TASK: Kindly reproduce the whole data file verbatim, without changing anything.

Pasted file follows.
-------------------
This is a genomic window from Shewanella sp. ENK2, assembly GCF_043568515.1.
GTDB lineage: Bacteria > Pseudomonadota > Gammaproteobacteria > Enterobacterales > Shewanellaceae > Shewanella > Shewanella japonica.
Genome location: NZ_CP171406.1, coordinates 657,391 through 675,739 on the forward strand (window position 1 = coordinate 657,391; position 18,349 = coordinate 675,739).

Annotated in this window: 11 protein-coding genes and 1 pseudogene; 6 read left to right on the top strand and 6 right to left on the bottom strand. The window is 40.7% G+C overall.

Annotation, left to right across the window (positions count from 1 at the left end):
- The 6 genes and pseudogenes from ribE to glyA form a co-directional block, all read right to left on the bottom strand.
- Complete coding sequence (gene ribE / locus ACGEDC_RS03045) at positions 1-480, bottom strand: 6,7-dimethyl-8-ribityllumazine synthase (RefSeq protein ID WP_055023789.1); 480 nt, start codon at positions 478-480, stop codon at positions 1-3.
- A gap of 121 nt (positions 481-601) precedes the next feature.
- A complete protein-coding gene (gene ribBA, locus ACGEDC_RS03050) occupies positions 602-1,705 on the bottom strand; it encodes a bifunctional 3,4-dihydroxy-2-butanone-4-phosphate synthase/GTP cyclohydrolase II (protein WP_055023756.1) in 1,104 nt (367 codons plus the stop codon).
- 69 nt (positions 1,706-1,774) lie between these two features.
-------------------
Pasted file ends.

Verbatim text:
This is a genomic window from Shewanella sp. ENK2, assembly GCF_043568515.1.
GTDB lineage: Bacteria > Pseudomonadota > Gammaproteobacteria > Enterobacterales > Shewanellaceae > Shewanella > Shewanella japonica.
Genome location: NZ_CP171406.1, coordinates 657,391 through 675,739 on the forward strand (window position 1 = coordinate 657,391; position 18,349 = coordinate 675,739).

Annotated in this window: 11 protein-coding genes and 1 pseudogene; 6 read left to right on the top strand and 6 right to left on the bottom strand. The window is 40.7% G+C overall.

Annotation, left to right across the window (positions count from 1 at the left end):
- The 6 genes and pseudogenes from ribE to glyA form a co-directional block, all read right to left on the bottom strand.
- Complete coding sequence (gene ribE / locus ACGEDC_RS03045) at positions 1-480, bottom strand: 6,7-dimethyl-8-ribityllumazine synthase (RefSeq protein ID WP_055023789.1); 480 nt, start codon at positions 478-480, stop codon at positions 1-3.
- A gap of 121 nt (positions 481-601) precedes the next feature.
- A complete protein-coding gene (gene ribBA, locus ACGEDC_RS03050) occupies positions 602-1,705 on the bottom strand; it encodes a bifunctional 3,4-dihydroxy-2-butanone-4-phosphate synthase/GTP cyclohydrolase II (protein WP_055023756.1) in 1,104 nt (367 codons plus the stop codon).
- 69 nt (positions 1,706-1,774) lie between these two features.